Meyer’s Longsword – Glützhauw, The Clashing Cut Revisited


Grauenwolf's Study of Western Martial Arts

Glützhauw – Joachim Meyer

The Clashing Cut is done thus: if someone cuts at you from above, then strike with the back of your hand against his stroke to the upper left opening; let your blade slip off on his blade with the outside flat so that in the impetus, the short edge hits his head, palm away from him.

Since my last attempt of interpreting I haven’t made any progress with this action. But after seeing this description, I think I understand what’s supposed to happen.

Glancing Cut – Jakob Sutor

The image on the left shows a man in the position called the Glancing Strike: stand in the High or Wrathful Guard with the left foot forward and when your opponent strikes at you, you strike also, but in the motion of the strike, meet his blow with the false edge and hit with free hands on the…

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Teaching free play and training more effectively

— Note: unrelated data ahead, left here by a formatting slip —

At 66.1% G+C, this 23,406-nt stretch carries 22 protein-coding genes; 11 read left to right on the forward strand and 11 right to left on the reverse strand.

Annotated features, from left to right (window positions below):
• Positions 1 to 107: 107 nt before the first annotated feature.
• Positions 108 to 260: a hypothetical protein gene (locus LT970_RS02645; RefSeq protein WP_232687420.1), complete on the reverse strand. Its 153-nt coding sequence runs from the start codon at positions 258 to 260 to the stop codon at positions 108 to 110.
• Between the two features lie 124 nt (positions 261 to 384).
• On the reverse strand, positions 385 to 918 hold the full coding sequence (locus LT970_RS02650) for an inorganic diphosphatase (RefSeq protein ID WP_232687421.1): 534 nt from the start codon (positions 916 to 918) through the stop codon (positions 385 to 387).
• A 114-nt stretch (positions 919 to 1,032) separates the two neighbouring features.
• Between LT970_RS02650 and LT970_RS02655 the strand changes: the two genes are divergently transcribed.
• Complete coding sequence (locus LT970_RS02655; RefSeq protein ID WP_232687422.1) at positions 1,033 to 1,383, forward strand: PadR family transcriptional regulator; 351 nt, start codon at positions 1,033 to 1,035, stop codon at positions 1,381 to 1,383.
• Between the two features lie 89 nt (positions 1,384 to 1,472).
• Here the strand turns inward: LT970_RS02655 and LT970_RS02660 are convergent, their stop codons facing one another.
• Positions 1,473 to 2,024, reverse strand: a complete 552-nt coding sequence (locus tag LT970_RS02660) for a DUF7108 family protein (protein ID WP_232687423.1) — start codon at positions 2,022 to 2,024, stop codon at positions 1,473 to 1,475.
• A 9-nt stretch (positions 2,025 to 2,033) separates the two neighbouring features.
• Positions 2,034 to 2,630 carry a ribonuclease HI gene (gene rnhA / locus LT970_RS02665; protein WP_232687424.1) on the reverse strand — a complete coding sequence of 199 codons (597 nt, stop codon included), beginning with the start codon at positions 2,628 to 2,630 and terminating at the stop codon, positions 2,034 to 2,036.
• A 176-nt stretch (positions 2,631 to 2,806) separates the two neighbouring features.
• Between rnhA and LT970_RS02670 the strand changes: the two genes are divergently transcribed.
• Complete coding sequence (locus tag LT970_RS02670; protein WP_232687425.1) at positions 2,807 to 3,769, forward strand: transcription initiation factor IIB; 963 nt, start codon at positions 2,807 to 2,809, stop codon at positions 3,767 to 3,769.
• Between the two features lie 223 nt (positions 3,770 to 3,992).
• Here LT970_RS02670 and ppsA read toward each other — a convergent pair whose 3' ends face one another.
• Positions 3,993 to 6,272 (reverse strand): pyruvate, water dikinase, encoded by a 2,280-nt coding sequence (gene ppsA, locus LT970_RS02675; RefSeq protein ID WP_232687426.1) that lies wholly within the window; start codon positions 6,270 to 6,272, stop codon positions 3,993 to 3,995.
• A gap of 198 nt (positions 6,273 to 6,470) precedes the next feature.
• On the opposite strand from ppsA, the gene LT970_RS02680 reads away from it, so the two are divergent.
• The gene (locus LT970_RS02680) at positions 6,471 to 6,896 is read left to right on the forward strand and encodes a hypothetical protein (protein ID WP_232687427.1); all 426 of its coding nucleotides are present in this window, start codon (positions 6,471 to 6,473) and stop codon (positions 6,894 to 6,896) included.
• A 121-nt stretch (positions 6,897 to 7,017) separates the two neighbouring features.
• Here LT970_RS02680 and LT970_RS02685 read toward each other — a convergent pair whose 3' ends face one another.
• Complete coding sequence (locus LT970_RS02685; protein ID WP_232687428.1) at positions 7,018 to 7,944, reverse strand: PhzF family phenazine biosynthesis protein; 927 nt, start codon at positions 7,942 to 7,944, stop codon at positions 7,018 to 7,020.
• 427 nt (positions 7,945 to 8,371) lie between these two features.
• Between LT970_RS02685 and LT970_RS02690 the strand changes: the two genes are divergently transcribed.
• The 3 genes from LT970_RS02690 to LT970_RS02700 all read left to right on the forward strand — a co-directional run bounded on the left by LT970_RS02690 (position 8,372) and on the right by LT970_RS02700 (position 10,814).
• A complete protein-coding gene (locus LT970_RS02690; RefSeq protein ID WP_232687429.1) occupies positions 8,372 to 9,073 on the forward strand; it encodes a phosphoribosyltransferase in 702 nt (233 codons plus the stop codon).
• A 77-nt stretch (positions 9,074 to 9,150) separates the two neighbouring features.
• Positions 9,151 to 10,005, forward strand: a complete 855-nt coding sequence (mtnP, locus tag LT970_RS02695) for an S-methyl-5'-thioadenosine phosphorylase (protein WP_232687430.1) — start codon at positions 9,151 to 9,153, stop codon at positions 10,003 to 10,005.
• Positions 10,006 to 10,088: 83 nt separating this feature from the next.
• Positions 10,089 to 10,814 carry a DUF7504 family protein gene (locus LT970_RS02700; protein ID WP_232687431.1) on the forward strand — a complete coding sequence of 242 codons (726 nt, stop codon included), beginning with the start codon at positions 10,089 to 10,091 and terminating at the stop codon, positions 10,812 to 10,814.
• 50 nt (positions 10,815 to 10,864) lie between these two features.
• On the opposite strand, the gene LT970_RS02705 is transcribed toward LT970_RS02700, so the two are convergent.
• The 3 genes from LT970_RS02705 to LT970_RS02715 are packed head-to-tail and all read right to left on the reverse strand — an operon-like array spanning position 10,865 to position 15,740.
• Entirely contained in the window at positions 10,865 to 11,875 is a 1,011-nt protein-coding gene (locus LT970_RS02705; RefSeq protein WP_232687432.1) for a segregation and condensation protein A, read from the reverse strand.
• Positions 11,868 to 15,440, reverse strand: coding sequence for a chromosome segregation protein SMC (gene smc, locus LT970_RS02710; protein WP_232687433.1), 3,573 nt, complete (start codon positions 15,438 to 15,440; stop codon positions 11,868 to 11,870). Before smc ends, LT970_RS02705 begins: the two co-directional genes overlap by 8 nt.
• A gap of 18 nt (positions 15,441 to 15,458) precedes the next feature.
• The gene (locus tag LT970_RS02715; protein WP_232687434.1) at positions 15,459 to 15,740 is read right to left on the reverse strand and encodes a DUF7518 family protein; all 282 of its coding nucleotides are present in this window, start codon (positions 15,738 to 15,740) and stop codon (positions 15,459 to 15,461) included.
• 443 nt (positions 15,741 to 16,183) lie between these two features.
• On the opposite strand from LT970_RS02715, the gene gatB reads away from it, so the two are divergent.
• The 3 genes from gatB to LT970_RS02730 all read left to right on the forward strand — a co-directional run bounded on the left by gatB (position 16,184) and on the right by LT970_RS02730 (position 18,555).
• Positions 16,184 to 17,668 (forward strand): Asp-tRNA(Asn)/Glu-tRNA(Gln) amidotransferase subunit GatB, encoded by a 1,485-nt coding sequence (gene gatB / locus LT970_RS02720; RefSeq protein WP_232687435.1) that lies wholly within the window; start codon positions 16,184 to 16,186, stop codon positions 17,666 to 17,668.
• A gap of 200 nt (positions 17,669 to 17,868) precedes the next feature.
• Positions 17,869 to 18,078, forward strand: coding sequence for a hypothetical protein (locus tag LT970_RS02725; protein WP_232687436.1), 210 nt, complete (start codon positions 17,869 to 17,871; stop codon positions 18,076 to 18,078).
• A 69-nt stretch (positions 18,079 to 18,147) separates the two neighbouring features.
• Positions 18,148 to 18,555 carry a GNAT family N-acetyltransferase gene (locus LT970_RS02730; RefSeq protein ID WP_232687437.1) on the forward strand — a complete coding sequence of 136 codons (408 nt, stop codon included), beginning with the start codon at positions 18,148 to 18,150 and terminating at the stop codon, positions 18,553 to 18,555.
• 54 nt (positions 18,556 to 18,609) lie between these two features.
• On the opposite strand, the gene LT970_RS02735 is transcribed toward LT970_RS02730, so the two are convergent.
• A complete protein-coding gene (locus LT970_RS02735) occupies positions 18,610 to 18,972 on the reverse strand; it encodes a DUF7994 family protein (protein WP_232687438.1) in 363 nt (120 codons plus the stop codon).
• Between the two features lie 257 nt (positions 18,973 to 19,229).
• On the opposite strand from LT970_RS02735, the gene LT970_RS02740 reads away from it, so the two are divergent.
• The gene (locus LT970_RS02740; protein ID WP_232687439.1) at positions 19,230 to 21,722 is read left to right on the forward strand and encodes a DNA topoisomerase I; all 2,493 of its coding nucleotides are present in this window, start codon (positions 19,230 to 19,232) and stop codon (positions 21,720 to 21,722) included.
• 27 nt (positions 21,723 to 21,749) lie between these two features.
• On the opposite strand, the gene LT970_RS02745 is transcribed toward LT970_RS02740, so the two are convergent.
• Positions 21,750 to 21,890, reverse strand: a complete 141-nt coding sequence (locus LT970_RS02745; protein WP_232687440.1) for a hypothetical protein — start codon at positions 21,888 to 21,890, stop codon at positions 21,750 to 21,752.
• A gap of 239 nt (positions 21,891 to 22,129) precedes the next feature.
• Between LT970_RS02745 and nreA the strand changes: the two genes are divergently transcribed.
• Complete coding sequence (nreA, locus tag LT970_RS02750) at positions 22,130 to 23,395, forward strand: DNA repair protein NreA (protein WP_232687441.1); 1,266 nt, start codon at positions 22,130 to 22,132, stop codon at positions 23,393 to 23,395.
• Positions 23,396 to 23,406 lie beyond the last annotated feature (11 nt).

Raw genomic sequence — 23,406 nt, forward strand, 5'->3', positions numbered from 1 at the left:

gilbertdewolghop

Interesting article, and another perspective.

Currently, I don’t fence my students much. When teaching 2,3 or 4 at a time I like to make sure that the students get as much chance to fence, during the time allocated to free play, as possible. This often means that I stand aside to observe, especially with even student numbers.

I am an aggressive fencer and some of the more timid opponents seem to be discouraged by this and don’t enter measure or attack when in measure. I try to give them the space to fence others of their level in the hope that they will learn how to be more aggressive. On the other hand, I use a 42″ blade and have long arms for my height (6′) forcing me to attack and then counter attacking can be a winning strategy.
Perhaps not sparring with me, does my students a…

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Medieval Anachronisms, Part 3: Cranes Hoisting Armored Knights